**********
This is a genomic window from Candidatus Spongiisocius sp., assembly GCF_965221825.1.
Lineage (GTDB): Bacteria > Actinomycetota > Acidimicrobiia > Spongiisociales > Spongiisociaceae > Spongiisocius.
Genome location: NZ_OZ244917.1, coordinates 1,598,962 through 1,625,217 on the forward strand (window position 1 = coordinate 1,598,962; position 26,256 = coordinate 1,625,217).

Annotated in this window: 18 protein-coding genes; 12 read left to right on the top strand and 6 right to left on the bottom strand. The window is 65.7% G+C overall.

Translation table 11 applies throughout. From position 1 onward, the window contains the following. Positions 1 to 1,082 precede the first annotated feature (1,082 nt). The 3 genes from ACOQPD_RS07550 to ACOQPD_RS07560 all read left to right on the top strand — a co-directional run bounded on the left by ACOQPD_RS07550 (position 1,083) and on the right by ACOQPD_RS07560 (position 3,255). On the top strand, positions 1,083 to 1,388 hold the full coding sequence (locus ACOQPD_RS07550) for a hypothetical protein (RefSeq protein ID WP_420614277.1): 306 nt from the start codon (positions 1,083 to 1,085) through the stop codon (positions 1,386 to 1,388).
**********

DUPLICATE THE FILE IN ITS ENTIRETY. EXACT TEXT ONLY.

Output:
This is a genomic window from Candidatus Spongiisocius sp., assembly GCF_965221825.1.
Lineage (GTDB): Bacteria > Actinomycetota > Acidimicrobiia > Spongiisociales > Spongiisociaceae > Spongiisocius.
Genome location: NZ_OZ244917.1, coordinates 1,598,962 through 1,625,217 on the forward strand (window position 1 = coordinate 1,598,962; position 26,256 = coordinate 1,625,217).

Annotated in this window: 18 protein-coding genes; 12 read left to right on the top strand and 6 right to left on the bottom strand. The window is 65.7% G+C overall.

Translation table 11 applies throughout. From position 1 onward, the window contains the following. Positions 1 to 1,082 precede the first annotated feature (1,082 nt). The 3 genes from ACOQPD_RS07550 to ACOQPD_RS07560 all read left to right on the top strand — a co-directional run bounded on the left by ACOQPD_RS07550 (position 1,083) and on the right by ACOQPD_RS07560 (position 3,255). On the top strand, positions 1,083 to 1,388 hold the full coding sequence (locus ACOQPD_RS07550) for a hypothetical protein (RefSeq protein ID WP_420614277.1): 306 nt from the start codon (positions 1,083 to 1,085) through the stop codon (positions 1,386 to 1,388).